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Does there exist a non-trivial group $G$ without automorphisms, a homomorphism $f:H\to G$ and a homomorphism $g:G\to H$ such that $g\circ f = \mathrm{id}_H$ for some group $H$ with non-trivial automorphisms.

The answer is no:

We have $G\cong C_2$, and $f$ is injective. There are no subgroups of $C_2$ with non-trivial automorphisms.

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Hint; there are only two groups without non-trivial automorphisms! –  Chris Eagle Dec 23 '11 at 21:34

1 Answer 1

up vote 1 down vote accepted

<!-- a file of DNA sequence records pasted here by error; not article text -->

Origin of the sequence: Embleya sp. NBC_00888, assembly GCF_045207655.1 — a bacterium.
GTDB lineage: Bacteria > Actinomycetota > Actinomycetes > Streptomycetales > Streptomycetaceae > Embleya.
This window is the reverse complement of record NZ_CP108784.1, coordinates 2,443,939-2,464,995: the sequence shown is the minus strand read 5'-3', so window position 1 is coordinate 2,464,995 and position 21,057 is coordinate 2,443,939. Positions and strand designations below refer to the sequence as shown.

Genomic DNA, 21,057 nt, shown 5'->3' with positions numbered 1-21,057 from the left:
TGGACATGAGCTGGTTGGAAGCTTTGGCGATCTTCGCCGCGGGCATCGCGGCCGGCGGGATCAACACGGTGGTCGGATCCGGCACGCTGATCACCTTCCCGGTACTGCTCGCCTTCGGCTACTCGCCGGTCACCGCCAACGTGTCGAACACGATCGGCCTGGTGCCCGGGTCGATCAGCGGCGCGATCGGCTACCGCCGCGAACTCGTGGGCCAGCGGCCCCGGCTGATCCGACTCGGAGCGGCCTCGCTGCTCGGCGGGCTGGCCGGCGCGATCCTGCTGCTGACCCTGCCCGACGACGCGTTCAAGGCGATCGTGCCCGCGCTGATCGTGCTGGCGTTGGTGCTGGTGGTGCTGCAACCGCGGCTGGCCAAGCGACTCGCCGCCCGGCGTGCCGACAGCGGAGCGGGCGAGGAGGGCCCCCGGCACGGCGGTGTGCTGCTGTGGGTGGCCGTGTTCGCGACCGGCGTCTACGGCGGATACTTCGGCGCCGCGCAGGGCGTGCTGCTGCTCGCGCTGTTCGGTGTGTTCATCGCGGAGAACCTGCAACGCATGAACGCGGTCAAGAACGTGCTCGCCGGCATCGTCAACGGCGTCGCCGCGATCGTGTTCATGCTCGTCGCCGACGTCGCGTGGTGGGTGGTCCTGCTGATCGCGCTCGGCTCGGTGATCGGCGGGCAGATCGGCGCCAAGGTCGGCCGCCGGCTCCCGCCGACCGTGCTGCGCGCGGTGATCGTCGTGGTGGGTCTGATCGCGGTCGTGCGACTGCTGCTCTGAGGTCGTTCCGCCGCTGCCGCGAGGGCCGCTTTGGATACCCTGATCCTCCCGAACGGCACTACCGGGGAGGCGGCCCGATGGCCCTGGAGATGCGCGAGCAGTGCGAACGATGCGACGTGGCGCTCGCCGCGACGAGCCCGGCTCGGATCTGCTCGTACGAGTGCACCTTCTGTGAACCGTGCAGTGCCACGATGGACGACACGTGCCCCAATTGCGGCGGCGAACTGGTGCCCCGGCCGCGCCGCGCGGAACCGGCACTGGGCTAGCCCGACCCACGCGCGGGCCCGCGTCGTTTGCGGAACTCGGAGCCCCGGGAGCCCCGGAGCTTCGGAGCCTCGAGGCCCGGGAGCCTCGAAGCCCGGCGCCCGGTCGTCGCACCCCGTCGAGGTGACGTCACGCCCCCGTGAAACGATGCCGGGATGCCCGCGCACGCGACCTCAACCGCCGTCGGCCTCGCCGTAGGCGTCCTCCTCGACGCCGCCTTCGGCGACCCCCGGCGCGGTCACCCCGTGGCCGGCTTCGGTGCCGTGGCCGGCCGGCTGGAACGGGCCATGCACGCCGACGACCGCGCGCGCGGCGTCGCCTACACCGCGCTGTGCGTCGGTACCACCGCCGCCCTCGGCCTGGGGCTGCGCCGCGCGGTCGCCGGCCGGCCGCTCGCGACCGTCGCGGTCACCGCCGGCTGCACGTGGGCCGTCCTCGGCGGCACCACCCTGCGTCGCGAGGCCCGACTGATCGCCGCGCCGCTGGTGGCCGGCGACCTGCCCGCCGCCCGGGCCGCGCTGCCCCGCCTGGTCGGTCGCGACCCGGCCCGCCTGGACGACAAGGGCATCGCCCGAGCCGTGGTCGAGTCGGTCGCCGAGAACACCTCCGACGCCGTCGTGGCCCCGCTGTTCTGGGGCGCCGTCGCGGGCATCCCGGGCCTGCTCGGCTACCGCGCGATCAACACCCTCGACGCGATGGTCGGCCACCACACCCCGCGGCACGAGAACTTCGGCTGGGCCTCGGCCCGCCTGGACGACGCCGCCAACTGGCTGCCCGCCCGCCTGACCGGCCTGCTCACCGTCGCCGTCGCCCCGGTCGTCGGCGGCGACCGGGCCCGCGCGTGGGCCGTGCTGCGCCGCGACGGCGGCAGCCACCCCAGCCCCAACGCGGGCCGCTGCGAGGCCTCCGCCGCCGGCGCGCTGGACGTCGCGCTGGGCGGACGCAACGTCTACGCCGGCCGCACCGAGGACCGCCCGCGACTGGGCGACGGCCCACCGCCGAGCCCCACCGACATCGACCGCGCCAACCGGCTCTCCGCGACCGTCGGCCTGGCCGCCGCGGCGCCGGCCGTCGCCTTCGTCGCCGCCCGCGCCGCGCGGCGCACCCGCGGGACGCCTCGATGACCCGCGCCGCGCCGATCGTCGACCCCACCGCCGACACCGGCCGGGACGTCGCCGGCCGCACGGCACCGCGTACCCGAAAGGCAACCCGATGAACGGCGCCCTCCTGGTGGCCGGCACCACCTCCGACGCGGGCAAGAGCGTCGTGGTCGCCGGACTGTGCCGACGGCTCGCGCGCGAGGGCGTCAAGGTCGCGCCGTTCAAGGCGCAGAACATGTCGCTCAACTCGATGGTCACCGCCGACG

First of all, such groups must be abelian, then $x\mapsto x^{-1}$ is an automorphism of $G$ and in order to be the trivial automorphism, we should have $x^{-1}=x$ for any $x \in G.$ That means that, $G$ is the additive group of a vector space over $\mathbb{Z}/2,$ but it can be seen that if $|G|>2$ the cardinality of the group of automorphism of such vector spaces is either infinite or an even number. Therefore, $|G|$ is $1$ or $2.$

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